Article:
“Even if it’s legal, if they say, ‘stop selling it,’ I would stop selling it,” said Mortada. “If they want them taken out, I’ll stop selling it. We do business here. We’ve been here since 2004, and we’ve never had a problem with anyone. We’re not here to hurt anyone, we’re here to make a living. If it’s going to affect the town negatively, we won’t do it.”

The packets are kept behind the counter at both stores and are only available to those older than 18 with a valid ID, Mortada said, adding that they are not sold to young teenagers. Generally, the customers that purchase them are Massachusetts residents and in their mid-twenties, he said.

After checking with other businesses in surrounding towns, Morrill said he learned that Rindge is one of the only towns in the region that sells synthetic marijuana, with Keene being another. City officials in Keene are drafting an ordinance to ban the sale of synthetic drugs within city limits, Morrill said, adding that he is in favor of doing the same in Rindge. The towns of Wolfboro and Franklin currently have ordinances in place.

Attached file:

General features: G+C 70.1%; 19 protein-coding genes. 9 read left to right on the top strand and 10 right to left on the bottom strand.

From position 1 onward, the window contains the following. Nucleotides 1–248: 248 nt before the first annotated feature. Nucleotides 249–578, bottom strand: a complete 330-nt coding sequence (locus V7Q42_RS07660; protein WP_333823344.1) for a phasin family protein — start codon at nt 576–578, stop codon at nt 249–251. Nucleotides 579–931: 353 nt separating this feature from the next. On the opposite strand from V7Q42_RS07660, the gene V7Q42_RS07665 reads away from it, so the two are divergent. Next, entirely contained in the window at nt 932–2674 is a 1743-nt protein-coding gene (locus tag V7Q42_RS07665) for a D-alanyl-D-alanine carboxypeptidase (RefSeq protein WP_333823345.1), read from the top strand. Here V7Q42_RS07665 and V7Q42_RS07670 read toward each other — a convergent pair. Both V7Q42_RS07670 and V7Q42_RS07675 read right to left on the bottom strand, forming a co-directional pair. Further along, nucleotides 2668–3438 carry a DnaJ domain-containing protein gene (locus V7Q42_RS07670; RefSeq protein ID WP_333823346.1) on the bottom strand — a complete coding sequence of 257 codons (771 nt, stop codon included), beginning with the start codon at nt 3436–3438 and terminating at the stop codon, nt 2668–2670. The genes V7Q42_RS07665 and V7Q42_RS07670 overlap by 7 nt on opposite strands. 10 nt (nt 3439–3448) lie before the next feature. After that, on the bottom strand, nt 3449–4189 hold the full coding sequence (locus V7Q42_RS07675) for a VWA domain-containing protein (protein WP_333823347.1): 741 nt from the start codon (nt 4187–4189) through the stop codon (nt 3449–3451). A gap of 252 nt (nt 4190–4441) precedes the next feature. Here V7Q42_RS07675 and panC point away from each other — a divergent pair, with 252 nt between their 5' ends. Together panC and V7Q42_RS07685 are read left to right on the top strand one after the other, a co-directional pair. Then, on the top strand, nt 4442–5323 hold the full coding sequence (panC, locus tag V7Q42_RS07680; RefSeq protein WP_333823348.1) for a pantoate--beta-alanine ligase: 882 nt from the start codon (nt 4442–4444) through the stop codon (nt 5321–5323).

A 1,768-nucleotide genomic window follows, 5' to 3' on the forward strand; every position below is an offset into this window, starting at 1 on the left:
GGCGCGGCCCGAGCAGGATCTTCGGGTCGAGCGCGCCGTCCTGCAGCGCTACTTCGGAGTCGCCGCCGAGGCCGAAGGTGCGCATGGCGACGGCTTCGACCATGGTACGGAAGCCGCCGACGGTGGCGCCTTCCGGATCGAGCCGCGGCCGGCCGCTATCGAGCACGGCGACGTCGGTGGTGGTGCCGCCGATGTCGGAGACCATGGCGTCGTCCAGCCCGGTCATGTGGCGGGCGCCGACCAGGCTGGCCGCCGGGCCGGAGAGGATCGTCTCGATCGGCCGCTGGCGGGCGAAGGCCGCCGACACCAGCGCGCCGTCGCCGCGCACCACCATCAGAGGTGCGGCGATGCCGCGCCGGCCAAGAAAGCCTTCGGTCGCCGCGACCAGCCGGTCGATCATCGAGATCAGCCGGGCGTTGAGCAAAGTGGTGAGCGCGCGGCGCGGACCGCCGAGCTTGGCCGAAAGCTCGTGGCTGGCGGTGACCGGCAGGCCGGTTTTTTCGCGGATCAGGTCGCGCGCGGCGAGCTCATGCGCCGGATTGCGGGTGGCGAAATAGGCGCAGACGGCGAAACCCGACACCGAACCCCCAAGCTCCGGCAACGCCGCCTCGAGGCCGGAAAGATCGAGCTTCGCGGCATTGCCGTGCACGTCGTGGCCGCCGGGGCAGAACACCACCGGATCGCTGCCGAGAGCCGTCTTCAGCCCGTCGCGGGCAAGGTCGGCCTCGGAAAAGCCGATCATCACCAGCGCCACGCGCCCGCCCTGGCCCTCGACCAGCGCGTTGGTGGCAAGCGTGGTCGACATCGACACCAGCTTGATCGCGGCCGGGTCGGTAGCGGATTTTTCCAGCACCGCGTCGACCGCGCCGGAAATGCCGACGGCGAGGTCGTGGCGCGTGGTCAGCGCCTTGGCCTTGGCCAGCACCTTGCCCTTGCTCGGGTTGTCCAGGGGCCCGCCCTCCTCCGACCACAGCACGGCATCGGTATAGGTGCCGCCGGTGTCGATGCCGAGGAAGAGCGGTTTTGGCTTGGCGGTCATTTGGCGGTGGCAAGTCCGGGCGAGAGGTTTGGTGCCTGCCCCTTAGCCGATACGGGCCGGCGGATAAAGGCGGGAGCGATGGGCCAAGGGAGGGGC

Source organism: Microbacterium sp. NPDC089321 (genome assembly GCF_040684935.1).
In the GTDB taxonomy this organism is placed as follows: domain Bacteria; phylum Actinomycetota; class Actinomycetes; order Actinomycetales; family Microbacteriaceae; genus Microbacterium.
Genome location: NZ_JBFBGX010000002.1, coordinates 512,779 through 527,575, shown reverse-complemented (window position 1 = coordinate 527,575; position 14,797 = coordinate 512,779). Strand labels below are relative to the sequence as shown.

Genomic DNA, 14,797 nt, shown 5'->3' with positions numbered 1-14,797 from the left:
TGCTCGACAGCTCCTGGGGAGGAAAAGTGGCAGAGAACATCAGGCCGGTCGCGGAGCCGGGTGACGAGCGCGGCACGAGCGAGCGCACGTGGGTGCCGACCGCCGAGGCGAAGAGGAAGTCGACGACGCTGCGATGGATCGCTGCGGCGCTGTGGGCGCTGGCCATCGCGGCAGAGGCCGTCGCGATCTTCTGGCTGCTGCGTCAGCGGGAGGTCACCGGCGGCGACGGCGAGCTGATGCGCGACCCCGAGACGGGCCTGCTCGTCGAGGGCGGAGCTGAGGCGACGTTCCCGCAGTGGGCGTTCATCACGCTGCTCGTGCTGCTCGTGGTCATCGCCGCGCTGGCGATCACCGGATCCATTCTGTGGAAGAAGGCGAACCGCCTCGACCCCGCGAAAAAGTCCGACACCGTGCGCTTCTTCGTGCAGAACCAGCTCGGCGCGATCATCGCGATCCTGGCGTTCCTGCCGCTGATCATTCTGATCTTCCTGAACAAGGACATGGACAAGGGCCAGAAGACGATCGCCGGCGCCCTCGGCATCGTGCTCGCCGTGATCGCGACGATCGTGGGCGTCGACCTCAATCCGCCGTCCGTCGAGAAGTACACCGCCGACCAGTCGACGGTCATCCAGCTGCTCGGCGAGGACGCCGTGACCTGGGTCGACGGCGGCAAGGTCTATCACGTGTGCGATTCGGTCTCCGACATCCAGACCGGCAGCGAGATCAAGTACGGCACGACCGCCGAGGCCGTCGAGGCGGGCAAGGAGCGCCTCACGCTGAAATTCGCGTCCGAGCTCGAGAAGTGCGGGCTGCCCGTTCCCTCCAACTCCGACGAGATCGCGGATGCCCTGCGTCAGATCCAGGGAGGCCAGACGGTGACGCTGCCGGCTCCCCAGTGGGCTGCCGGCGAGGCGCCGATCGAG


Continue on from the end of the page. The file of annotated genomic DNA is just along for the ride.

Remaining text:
“The reason people are interested in getting an ordinance in place is that what’s happening at the state and federal law level is so slow,” Morrill said. “People want this stuff off their streets and they become passionate about getting it off. And frankly, so do I.”

Rindge and Keene are both college towns, with Franklin Pierce University in Rindge less than four miles from West of the Border where the synthetic drugs are sold.

There has been one instance of the same youth being caught with these substances both in Rindge and at Jaffrey-Rindge Middle School, Morrill told the Ledger-Transcript. “It’s not a prevalent problem, but I’m trying to be proactive. We have a huge youth population and the university,” he said.